Apparently, the past few weeks have been a roller coaster ride for global stock markets, with volatile trading and daily swings of several percentage points.
I hadn’t really paid much attention to these events, but that would have been a different story ten years ago.
I developed an interest in the stock market at an early age, influenced by my grandmother who was an enthusiastic, but notoriously poor stock picker. I started trading and following the markets regularly in college and would get excited by the highs and anxious when the market declined. I distinctly remember during the 2007 market crash being glued to the TV and feeling physically ill as the market dropped 800 points in just a few days in September. I allowed it to negatively affect my work, my mindset and my interactions with others.
Shortly after, I made the decision to stop watching the market and shifted my investments to mutual funds. Later, I hired an investment advisor to make those decision for me without any emotion or short-term bias. It was one of the best decisions I have made.
The stock market hasn’t changed, but my reaction to it has. The same goes for sports.
As a lifelong Boston sports fan, I’ve experienced both improbable victories and agonizing defeats (most of my childhood). Today, I enjoy the games and may get animated watching them, but I’ve trained myself to mentally walk away the minute they’re over.
If Tom Brady has a bad football game on Sunday, I can understand why he would want to think about it on Monday; it’s his job and life. But for me to do so? It’s a useless expenditure of energy. Yet I see others let professional sports affect them mentally for days or even weeks after a game. It’s self-defeating.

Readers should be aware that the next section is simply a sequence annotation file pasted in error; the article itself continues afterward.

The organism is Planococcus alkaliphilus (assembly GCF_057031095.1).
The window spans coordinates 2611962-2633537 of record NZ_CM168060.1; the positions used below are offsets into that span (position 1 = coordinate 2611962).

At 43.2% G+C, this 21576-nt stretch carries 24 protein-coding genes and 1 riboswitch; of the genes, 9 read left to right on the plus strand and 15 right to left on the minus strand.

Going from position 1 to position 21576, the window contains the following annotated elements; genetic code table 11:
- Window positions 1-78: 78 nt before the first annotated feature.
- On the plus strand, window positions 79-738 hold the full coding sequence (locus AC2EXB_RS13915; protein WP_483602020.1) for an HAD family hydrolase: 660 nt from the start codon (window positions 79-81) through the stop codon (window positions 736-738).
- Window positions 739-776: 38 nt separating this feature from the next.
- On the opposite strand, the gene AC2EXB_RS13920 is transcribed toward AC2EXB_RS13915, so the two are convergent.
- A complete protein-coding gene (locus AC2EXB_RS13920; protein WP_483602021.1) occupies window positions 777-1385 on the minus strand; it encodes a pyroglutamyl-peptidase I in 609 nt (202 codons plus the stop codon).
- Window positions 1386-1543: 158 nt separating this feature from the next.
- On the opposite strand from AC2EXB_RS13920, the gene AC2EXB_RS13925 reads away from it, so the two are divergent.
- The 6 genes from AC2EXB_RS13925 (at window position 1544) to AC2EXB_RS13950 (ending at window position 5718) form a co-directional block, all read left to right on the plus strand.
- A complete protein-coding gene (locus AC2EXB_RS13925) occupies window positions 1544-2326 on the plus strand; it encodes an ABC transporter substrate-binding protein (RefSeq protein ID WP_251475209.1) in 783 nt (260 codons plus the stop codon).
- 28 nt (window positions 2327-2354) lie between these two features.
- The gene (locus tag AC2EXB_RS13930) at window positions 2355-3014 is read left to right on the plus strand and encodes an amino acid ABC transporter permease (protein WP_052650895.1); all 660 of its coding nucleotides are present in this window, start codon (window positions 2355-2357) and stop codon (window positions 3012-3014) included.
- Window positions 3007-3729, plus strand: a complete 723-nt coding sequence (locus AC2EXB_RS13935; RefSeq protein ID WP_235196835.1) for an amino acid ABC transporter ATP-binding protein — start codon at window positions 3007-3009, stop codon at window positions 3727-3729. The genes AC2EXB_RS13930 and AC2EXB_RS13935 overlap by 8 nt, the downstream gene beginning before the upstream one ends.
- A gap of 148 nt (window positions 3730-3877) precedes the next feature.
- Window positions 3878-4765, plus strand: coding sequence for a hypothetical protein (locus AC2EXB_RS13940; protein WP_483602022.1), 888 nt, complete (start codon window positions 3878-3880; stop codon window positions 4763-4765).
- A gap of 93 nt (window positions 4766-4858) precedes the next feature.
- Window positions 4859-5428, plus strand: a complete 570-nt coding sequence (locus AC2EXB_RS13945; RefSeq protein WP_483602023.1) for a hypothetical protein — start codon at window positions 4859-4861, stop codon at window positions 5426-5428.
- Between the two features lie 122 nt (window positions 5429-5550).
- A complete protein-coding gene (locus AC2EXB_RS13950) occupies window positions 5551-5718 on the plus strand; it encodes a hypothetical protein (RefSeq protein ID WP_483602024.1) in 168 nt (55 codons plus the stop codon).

Walking away from playing the market and changing my reaction after a game is won or lost are both examples of improving emotional capacity, a critical skill high performers must learn to develop.
Emotional capacity relates to how we react to challenging situations and people as well as the quality of our relationships, which can either increase our energy or deplete it. The process of improving emotional capacity is challenging. It requires learning to actively manage your feelings and accepting a certain amount of uncertainty and unpredictability from both individuals and circumstances.
For example, consider two people who have a negative interaction with each other early in the day. The person with high emotional capacity is able to shrug it off, move past it and continue on with the priorities of their day. The person with a lower emotional capacity would be easily rattled by this interaction. It would likely consume, if not ruin, their entire day and affect their performance at work and at home.
They each experience the same event but allow it to impact them differently. That delta is the differing degrees of emotional capacity.
When dealing with people and circumstances that influence our mindset, high achievers see two options: walk away or change your reaction. While I was able to do this with the stock market and watching professional sports, I’ll be the first to admit that I have many other examples in my life where I am mindfully working to better apply these principles and continue to build my emotional capacity.
The key is to focus on what we can control (emotions and reactions), not the event or external forces. No one should believe they can control the stock market, sports games or unfortunate run-ins, but we each absolutely have the ability to choose how these events will impact us.
Quote of The Week
“Life is 10% what happens to you and 90% how you react to it.”
Charles R. Swindoll